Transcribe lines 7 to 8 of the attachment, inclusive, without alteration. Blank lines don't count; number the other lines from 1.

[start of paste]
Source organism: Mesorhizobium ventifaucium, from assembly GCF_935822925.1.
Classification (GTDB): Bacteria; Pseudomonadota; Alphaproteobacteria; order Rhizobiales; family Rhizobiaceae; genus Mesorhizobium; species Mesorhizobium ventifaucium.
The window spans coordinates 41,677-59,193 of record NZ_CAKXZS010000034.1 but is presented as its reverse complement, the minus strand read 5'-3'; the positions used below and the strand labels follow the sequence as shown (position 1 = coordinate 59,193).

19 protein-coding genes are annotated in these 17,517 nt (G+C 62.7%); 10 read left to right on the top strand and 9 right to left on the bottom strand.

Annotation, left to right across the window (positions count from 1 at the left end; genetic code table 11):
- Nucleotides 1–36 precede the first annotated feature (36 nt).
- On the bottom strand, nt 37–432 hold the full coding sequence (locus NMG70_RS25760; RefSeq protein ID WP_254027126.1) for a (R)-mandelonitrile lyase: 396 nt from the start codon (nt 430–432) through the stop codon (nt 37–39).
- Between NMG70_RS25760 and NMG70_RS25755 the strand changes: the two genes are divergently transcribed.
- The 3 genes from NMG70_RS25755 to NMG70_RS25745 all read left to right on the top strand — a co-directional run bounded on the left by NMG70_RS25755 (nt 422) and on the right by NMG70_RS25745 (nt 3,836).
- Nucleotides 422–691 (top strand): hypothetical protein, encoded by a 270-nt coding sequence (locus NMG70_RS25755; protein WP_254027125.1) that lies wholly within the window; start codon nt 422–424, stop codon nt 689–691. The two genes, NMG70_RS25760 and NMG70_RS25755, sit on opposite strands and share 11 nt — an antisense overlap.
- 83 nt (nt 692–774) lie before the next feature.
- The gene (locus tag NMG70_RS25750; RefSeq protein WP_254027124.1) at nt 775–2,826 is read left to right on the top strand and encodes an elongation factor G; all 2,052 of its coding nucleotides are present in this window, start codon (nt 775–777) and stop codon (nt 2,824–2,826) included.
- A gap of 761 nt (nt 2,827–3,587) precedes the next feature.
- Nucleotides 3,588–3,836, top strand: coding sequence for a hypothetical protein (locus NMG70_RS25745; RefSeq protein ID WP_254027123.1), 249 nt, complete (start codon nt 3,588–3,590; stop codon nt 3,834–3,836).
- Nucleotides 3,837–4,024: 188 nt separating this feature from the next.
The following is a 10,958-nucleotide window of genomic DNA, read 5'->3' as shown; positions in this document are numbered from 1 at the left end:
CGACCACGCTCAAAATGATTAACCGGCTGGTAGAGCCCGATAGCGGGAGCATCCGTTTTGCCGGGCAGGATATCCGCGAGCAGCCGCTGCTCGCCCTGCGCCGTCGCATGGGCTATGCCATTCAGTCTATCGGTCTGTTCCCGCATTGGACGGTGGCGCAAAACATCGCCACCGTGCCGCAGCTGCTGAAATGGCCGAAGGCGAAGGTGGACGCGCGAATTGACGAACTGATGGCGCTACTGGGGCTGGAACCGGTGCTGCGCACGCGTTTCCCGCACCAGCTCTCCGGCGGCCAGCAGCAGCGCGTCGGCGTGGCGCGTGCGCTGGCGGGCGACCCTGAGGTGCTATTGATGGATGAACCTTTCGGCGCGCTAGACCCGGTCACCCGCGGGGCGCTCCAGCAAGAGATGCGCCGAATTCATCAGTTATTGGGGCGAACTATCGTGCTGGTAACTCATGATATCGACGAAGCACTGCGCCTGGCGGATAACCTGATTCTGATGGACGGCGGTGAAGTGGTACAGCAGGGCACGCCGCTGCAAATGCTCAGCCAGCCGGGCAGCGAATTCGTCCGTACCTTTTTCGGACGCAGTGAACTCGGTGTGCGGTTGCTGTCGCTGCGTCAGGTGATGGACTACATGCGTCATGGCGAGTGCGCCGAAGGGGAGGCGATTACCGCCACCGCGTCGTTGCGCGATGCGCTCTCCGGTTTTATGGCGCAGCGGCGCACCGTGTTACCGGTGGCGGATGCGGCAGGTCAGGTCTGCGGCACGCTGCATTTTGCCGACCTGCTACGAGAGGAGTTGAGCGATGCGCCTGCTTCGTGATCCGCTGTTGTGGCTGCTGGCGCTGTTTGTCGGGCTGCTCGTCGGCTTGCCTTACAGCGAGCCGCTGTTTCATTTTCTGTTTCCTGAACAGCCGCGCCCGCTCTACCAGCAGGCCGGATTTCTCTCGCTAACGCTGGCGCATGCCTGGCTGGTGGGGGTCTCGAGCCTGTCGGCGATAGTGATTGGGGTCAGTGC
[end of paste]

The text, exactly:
- On the bottom strand, nt 37–432 hold the full coding sequence (locus NMG70_RS25760; RefSeq protein ID WP_254027126.1) for a (R)-mandelonitrile lyase: 396 nt from the start codon (nt 430–432) through the stop codon (nt 37–39).
- Between NMG70_RS25760 and NMG70_RS25755 the strand changes: the two genes are divergently transcribed.